Defecating Outdoors: A Practice to Eradicate

Ramos Hurtado, civic leader of the village La Suprema, located in the lower area of the municipality of Marialabaja, tells us that he had to buy a chamber pot that his mother, Gladis Helena Hurtado, could do her basic day-to-day needs. To her age, faithful companion day and night prevents her from defecating on the palm plantations that adjoin the patio of her home; the last time he did so, in his 70s, his joint wear prevented him from bending his knees in a fetal position to perform the activity.

In the community of La Suprema, open defecation has been an accepted behavior in the face of a lack of toilets.

This, rather than an isolated case, is a reality that faces rural communities, a simple toilet saves lives and contributes to ending open defecation on a global scale. Older adults, like children and women, are the most prone link to disease and accident infection during this practice.

Since 2000 the village La Suprema is fenced by palm plantations.

In Bolivar’s department, hundreds of people do not have access to a bathroom and defecate in the broad acres of vegetation surrounding their settlements. To complete it in 2030, as set out in Sustainable Development Goal 6, substantial progress in use and types of toilets is required.

As a nation, open defecation should shame us, as it is an offense to dignity, health, and well-being. Although the United Nations recognized “the right to safe water and sanitation” in 2010, it is not reflected in our Political Constitution: Articles 334, 336, and 365 to 370, which are concerned with ensuring “the efficient provision of public services to all national territory dwellers,” in fact they do so in half.” According to the United Nations Children’s Fund (UNICEF), one gram of feces can contain 10 million viruses, one million bacteria, and a thousand parasites. As a result, poor sanitation and hygiene practices contribute to more than 800,000 deaths annually from diarrhea.

Reality is no stranger to our territory. WE’RE DYING FROM THE LACK OF A BATHROOM! Although Law 60 of 1993 lays down the powers of municipalities and obliges the use of the nation’s resources covered by Article 357 of the Constitution, in investment to provide drinking water and essential sanitation services and to grant subsidies to vulnerable social sectors, in Bolívar much of this promise is fundamentally lacking.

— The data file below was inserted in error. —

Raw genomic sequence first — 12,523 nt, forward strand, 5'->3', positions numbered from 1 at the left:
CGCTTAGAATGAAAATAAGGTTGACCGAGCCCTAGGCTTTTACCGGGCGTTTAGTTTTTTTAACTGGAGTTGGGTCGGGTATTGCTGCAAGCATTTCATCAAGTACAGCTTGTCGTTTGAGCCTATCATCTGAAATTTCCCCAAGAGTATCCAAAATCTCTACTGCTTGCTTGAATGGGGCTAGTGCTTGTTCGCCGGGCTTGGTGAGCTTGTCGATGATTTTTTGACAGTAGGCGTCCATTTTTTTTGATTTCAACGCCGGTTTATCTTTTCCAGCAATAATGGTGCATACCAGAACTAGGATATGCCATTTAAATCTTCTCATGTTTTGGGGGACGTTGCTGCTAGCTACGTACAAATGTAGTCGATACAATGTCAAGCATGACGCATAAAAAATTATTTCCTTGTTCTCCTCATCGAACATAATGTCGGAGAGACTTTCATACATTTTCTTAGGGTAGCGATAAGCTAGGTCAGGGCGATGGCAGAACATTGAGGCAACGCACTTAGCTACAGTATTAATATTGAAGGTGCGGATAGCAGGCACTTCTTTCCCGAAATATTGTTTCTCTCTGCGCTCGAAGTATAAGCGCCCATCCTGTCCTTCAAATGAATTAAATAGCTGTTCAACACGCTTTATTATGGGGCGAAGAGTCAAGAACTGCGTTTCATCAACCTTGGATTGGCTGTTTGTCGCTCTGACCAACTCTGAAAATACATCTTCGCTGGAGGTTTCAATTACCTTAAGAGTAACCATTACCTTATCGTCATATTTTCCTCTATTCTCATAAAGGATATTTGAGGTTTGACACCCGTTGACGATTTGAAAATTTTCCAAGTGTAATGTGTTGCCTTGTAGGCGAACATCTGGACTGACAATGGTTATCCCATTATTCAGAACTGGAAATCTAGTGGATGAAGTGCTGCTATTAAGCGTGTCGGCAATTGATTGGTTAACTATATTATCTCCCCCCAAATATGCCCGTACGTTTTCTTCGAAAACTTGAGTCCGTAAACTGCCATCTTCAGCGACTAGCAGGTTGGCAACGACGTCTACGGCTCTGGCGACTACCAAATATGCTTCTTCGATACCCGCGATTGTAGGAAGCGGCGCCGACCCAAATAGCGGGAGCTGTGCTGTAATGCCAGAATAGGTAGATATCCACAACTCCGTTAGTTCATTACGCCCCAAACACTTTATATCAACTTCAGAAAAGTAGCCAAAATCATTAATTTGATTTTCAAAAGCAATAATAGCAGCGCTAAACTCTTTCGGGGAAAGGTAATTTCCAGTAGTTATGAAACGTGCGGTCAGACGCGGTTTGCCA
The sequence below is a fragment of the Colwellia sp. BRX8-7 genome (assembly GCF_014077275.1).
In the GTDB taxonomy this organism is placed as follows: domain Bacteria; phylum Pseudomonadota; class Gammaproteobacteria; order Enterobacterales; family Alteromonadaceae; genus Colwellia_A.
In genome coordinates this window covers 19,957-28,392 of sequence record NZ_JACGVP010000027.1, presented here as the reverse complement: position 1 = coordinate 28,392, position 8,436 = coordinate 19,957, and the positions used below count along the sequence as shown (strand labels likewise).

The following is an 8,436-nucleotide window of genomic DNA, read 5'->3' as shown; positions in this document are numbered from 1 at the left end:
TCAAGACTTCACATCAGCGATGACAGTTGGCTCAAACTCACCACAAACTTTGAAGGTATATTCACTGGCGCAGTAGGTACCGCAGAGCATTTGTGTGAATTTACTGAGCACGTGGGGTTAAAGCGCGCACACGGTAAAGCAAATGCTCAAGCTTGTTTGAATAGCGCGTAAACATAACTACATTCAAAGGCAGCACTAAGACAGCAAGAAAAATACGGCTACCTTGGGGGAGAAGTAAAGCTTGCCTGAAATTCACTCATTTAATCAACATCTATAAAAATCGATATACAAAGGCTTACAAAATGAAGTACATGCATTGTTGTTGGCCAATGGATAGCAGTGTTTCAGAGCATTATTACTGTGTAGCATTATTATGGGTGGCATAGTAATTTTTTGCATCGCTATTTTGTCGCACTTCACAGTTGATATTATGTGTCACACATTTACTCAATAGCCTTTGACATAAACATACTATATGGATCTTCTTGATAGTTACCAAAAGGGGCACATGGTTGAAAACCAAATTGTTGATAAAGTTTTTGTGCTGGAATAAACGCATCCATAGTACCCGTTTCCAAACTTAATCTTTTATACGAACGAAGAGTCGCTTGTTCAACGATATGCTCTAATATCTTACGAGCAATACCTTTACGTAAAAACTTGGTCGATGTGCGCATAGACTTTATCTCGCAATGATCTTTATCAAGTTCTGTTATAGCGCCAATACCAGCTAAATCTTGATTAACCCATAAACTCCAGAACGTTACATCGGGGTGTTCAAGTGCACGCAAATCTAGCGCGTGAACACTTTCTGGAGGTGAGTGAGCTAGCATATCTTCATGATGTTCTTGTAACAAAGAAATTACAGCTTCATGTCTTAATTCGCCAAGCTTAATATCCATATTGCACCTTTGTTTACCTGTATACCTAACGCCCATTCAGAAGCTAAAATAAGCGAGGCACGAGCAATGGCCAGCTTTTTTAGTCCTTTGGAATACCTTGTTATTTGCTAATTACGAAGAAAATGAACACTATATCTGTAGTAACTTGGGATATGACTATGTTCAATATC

Therefore, every time a child, adult or elderly, male or female, bends his knees and peels his buttocks to defecate in the mountain, he or she takes root in the cultural norms that govern society. Ending outdoor defecation requires continued investment in the construction, maintenance, and use of restrooms, sewerage, pipes, and waste treatment plants.

At first, the solution, economically speaking, would come out more expensive than the disease. The alternative not so much. From Tierra Grata, we propose the implementation of dry baths. This eco-friendly option does not require running water but uses aerobic fermentation and dissection for the decomposition of fecal matter.

The main advantage is that no water is used for sanitation, resulting in a very significant saving of this resource while avoiding contamination by fecal matter. The World Health Organization estimates that for every dollar invested in water and toilets, an average of four dollars is saved by lower medical costs, deaths, and increased productivity.

Between 2000 and 2017, it was possible to reduce 70% – from 29.9% to 8.9% of the population that exercises it – the defecation outdoors in rural areas of Latin America. However, Columbia is, along with Bolivia, Brazil, Haiti, Mexico, Peru, and Venezuela, among the countries that have extended this practice the most, with rural populations, socially vulnerable groups, and indigenous peoples who exercise this practice the most turn, the most affected.

Can we be ambitious and imagine an apartment or even a country without open defecation? With the implementation of dry bathing, the maintenance costs of the sewage treatment system are reduced. The secluded sites have decent basic sanitation systems and will incentivize the use of waste as a fertilizer source.

Until sanitation is a priority on the country’s development agenda for yellow butterflies, efforts should be articulated among social sectors that develop programs aligned to water, health, education, and poverty reduction needs, involving communities and their culture.

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